Why you should care
As we near an era in which infectious bacteria are completely resistant to antibiotics, we’ll need to pull out the big guns.
Since the discovery of penicillin in 1928, antibiotics have transformed medicine and saved millions of lives. Hailed as the “miracle drug” of the 20th century, antibiotics have become an easy fallback solution, and doctors are often quick to prescribe them, even for minor symptoms. But as often happens with too much of a good thing, overuse of antibiotics can be dangerous — and even deadly.
Although antibiotics target dangerous pathogens, they can also kill beneficial bacteria that help maintain health. It’s a familiar survival-of-the-fittest scenario. Microbes that are more susceptible to antibiotics — good and bad bugs alike — are the first to die off during treatment, allowing more resilient bacteria to take their place. Those microbes can then thrive and spread. Sometimes they even share their drug-resistance genes with other bugs, which can then also multiply, resulting in hard-to-treat superbugs that are resistant to multiple antibiotic drugs.
It’s an expanding problem. According to the CDC, antibiotic-resistant bacteria infect 2 million Americans and kill at least 23,000 each year. Hospitalized and elderly patients are especially vulnerable.
Antibiotic-resistant bacteria infect 2 million Americans and kill at least 23,000 each year.
Instead of feeding the cycle of antibiotic resistance by creating yet more classes of drugs, scientists have turned to an unlikely weapon: viruses. Viruses, specifically phages, infect and kill bacteria but not human cells. Phages are much more targeted than antibiotics; each type of phage can attack only one specific bacterial strain. So why is it better to have a targeted attack instead of the “wide spectrum,” scattershot approach we know we get from antibiotics? In the focused attack, only the target microbes perish, while the body’s beneficial bacteria remain unaffected. This reduces the likelihood that harmful strains of bacteria will take over, spread and increase the risk to public health.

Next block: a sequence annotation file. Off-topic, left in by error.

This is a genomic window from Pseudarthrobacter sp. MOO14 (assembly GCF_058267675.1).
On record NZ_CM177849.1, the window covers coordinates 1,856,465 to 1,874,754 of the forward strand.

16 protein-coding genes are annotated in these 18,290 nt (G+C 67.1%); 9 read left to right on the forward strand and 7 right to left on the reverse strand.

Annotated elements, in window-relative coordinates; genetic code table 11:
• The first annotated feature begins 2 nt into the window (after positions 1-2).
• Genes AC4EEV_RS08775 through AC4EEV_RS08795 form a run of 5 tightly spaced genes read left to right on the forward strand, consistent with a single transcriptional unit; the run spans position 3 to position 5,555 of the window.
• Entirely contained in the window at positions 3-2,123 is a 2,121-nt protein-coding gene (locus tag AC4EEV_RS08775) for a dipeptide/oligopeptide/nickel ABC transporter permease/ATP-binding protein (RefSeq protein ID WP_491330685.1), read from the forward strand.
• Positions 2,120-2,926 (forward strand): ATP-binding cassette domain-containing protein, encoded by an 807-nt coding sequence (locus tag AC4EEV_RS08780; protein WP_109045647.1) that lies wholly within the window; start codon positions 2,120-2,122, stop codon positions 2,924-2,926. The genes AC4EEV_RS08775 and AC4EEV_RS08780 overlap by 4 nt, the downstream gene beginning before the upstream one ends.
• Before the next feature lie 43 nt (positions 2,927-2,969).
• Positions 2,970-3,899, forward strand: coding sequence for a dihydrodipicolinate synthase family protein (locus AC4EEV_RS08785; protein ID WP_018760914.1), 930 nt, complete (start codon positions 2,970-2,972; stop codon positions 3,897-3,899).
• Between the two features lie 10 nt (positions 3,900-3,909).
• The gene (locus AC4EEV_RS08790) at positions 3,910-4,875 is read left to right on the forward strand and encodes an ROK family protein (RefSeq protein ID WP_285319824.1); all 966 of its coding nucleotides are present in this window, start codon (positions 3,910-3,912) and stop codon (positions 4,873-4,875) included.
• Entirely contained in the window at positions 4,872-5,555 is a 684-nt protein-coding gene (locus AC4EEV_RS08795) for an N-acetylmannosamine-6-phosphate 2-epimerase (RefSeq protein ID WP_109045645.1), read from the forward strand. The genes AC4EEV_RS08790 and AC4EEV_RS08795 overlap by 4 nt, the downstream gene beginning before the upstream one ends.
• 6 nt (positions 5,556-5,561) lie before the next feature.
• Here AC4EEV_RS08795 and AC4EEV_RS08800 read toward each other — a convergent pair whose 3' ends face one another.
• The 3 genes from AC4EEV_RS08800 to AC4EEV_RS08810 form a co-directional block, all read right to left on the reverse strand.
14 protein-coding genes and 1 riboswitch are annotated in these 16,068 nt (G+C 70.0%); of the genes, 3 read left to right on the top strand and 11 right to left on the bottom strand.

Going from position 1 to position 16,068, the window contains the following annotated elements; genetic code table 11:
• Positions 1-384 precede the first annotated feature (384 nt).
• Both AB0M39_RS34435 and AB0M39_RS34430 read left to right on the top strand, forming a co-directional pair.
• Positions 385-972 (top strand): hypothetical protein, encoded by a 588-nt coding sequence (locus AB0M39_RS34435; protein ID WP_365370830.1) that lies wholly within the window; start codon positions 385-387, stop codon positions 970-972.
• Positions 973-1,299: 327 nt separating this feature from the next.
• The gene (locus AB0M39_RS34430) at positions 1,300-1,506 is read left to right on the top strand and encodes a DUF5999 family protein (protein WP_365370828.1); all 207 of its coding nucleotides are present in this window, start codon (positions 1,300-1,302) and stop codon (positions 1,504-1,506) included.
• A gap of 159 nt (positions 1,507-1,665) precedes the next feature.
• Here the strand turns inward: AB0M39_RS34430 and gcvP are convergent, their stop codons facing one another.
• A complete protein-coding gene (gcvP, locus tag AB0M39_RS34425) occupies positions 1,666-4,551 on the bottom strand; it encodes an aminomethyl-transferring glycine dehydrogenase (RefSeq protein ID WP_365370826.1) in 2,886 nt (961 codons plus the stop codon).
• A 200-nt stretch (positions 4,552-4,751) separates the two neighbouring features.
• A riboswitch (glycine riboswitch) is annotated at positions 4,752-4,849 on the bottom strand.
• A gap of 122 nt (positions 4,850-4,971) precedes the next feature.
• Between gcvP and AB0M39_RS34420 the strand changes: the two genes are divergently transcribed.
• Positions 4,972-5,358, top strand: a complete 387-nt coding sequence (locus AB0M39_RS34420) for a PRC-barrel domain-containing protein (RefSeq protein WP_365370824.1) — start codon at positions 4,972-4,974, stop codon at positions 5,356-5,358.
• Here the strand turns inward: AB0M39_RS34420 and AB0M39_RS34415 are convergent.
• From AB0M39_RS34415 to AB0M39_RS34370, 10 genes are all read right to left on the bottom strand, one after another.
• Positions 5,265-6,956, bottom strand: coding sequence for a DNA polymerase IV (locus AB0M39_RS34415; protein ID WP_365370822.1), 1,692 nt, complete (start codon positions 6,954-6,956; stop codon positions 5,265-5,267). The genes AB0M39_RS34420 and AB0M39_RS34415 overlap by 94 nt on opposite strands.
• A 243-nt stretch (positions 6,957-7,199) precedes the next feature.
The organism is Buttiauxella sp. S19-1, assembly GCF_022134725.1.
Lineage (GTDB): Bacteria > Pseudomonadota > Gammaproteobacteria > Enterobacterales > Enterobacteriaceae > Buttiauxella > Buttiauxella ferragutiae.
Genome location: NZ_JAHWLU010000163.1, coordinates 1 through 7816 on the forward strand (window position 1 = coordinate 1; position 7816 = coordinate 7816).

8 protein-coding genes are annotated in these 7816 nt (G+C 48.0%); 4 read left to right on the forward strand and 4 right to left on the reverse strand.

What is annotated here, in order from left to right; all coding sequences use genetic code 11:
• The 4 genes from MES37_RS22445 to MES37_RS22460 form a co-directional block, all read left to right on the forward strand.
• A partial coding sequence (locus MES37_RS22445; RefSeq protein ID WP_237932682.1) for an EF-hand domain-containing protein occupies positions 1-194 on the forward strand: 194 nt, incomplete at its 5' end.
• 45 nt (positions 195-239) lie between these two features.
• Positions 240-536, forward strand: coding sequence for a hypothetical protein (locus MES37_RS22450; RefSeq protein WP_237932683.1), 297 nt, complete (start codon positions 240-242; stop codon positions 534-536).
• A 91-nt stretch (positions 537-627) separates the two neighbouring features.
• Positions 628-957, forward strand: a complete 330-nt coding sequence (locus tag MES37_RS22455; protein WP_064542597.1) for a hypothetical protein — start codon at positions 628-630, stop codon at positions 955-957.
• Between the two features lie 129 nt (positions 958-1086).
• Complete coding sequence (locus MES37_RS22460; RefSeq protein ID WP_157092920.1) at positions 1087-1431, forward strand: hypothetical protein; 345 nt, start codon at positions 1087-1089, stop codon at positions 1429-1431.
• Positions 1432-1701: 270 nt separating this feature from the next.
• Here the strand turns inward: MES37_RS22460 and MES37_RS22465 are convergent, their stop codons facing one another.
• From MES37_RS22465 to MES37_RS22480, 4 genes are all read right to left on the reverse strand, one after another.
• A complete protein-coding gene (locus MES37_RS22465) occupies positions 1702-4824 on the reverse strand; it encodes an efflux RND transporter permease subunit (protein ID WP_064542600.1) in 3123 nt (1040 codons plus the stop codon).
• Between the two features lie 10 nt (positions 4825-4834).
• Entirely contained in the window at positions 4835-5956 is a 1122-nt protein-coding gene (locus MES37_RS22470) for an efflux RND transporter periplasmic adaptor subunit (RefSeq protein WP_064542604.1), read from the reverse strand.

And even if the bacteria do become resistant to phage therapy, the virus — unlike an antibiotic — will adapt accordingly. Worst-case scenario, designing a phage therapy for a resistant bacterial strain would take only a matter of weeks, compared with months for an antibiotic to do the same work.
But by the time Herelle died in 1949, phages had fallen out of fashion. Their “narrow spectrum” behavior required scientists to understand the target bacterial strain in detail and know exactly what mixture of phages to use against it — a near-impossible task with the technology available at the time. Meanwhile, antibiotics were much simpler and had yielded a number of “miracle” cures. As a result, they largely displaced phages in Western medicine. Canadian physician Félix d’Herelle discovered phages in 1917. A few years later, phages surged in popularity. Herelle even developed a commercial phage medication sold by the company now known as L’Oréal to treat skin wounds and intestinal infections.
Since phages are live viruses, they can adapt even if the bacteria do develop resistance.
Farther East, the Soviet scientists Herelle had met during his travels continued to investigate phage therapy. In 1963, they tested phages in 30,000 children with dysentery in Tbilisi, which is now the capital of Georgia. Taking phages caused a nearly fourfold decrease in their chance of getting the disease. And today, phages are available over the counter in Russia and Georgia. Such products are often used to treat burn wounds, as well as staph and strep infections.
After the fall of the Soviet Union, phage therapy began to attract the interest of some scientists in the West, when Soviet scientists could communicate freely with their peers abroad. But by then, the U.S. had become wary of approving viruses for treating diseases.
Labs have begun to tackle the hurdles that held back phage research over the past 60 years.
Phages are making a comeback, though, thanks to their crucial role in preventing us from developing resistance to the antibiotics that prevent infections in livestock. EcoShield, for example, is a phage cocktail added to meat that attacks a strain of E. coli that’s responsible for 62,000 cases of food poisoning a year.
Western scientists gave phage therapy another shot in 2009, when University College London and Biocontrol Ltd. researchers enrolled 24 patients with chronic, antibiotic-resistant ear infections. With just a single phage dose, the levels of resistant bacteria in their ears dropped significantly, and their symptoms improved dramatically. In contrast, the most stubborn infections often require daily doses of antibiotics taken over several weeks.
Meanwhile, academic, commercial and government labs have begun to tackle the hurdles that held back phage research over the past 60 years. Researchers now use sophisticated molecular techniques to design methods for classifying bacterial populations and identifying the right mixture of phages to use, for example.
And it may be about time. In a media briefing of the CDC’s antimicrobial resistance threat report last September, agency director Tom Frieden predicted that we might soon enter a “postantibiotic era” — one in which superbugs have rendered antibiotics useless. In our evolutionary battle against the bugs, phages might be just the reinforcement we need.